Top Tips to Catch More carp This Autumn!
Go for Silt
Silt is probably the least fished type of lakebed for many anglers, with many looking for that firm crack down and that tell-tale pull back of gravel for optimum rig presentation. Yes, gravel spots can certainly be effective, but come the later end of the season when the carp have been extremely pressured on the same spots time and time again, they certainly wise up to bait and rigs in these areas. Instead, looking for a seam of silt, whether that be at the seam of the gravel or a depression in the lakebed or a small patch among the weed, the silt is much less alarming to a carp when enticing it to feed.
Silt can come in many different forms and despite some smelling pretty foul in places, some silt is near- on odourless. The most effective way of finding and then determining the depth and smell of silt is through the use of a small grappling style lead. By using this type of lead, you will quickly be able to determine the exact makeup of the lakebed. Silt will pretty much always allow you to pull the lead smoothly over it, with very little vibration at the rod tip. If the lead can be pulled smoothly, but there are the odd taps from gravel, this will signify that the silt is quite shallow and potentially very fine.
When pulling the lead back, if it is smooth, but also a heavy feel, this could signify deep silt. As silt can vary in different areas of the lake, it is best to have a thorough lead around to determine what areas would be best to target. I have always found small silt spots among weed very effective, and although they can be tricky to find, they are certainly less pressured and will often throw up some rarer fish. I always check the smell of the lead to determine if the silt is rancid or clean, rancid silt does have the tendency to taint baits, so I always try to avoid fishing amongst it.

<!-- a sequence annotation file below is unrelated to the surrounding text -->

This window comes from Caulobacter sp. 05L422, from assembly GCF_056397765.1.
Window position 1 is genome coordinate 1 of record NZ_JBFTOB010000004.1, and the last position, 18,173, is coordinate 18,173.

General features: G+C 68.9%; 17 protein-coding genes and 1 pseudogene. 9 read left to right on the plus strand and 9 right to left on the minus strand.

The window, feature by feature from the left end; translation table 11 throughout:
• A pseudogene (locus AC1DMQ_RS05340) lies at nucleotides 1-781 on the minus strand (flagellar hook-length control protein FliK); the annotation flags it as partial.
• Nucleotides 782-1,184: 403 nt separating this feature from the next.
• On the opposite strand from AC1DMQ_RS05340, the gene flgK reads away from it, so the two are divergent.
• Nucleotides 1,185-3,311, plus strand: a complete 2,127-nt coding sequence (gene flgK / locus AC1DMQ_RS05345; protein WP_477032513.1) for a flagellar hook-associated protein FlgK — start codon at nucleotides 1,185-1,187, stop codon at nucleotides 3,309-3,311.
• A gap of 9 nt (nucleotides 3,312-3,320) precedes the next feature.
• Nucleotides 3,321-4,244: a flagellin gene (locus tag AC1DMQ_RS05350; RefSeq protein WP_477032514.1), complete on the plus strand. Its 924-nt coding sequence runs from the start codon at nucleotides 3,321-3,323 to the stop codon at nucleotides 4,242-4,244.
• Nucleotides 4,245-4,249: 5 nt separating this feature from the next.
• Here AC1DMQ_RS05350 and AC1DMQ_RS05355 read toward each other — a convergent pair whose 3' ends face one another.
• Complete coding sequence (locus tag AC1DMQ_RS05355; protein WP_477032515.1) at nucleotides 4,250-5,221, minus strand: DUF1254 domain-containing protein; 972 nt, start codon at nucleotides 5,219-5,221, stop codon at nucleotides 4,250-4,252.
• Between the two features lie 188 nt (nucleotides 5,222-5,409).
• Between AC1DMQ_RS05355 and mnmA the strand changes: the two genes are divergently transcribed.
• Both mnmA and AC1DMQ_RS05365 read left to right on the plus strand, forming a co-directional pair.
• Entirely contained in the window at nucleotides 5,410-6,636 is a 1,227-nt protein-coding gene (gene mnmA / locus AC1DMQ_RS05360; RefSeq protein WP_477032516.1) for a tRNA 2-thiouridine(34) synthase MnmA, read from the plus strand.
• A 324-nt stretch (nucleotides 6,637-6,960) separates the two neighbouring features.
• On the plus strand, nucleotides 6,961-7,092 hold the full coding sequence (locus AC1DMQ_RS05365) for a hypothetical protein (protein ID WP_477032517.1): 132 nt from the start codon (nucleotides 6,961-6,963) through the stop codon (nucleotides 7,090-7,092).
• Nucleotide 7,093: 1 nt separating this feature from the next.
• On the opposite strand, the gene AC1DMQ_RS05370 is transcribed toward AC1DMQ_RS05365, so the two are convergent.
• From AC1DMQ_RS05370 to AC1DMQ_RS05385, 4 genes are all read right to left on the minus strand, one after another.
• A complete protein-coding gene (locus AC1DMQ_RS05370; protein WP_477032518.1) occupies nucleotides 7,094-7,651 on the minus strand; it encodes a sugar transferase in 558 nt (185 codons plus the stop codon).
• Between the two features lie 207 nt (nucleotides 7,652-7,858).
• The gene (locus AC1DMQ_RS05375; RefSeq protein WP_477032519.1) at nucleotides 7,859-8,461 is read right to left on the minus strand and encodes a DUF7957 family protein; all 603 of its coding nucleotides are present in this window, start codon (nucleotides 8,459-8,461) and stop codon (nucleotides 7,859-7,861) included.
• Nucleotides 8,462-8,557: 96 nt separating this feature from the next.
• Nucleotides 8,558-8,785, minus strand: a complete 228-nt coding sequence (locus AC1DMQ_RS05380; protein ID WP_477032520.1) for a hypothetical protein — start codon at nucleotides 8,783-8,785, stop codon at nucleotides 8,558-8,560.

Staying mobile is an aspect of my angling that has always been an important part and no doubt added bonus fish during trips that could have been unsuccessful if I stayed put. Watching and looking at all times of the day and night will often give away small windows of opportunity that you can capitalise on. During Autumn, the fish can be very active at certain times of day, this could also be the case during the night, so it is worth setting an alarm and waking for half an hour during the hours of darkness to try and work out where they want to feed. I strip my kit right back which makes moving much easier, only carry the essentials and leaving any spares/ extras in the van.
I closely monitor the forecast and try to plan my trip around changes in the weather, be that a fresh warm wind or a drop-in pressure. Weather changes, with a boost in oxygen levels can often trigger an aggressive feeding response and by timing your sessions around these peak periods can certainly result in some action. Big winds can occur regularly during the Autumn period and will often spur fish into a feeding frenzy, especially if they are a fresh new wind such as a South Westerly.
Match the Hatch
Autumn is certainly the time of year that I feel match the hatch type hookbaits come into their own, especially if you are baiting with quantities of boilie in an area. Match the hatch are much less obvious to the passing carp as opposed to a bright, stand out hookbait that they may have seen for a number of months previous. Corkball Tuna pop- ups are my preferred hookbait, as they perfectly colour match the loosefeed offerings that I use. To give my hookbaits that boost of attraction to combat the silt/ debris I may be fishing over, I lightly coat them in the Pacific Tuna Booster Spray around 4/6 weeks prior to use. The bait spray is quickly absorbed and adds a distinctive boost in aroma and food signals around the hookbait itself, while still retaining the buoyancy and visual properties that I require from a corkball hookbait.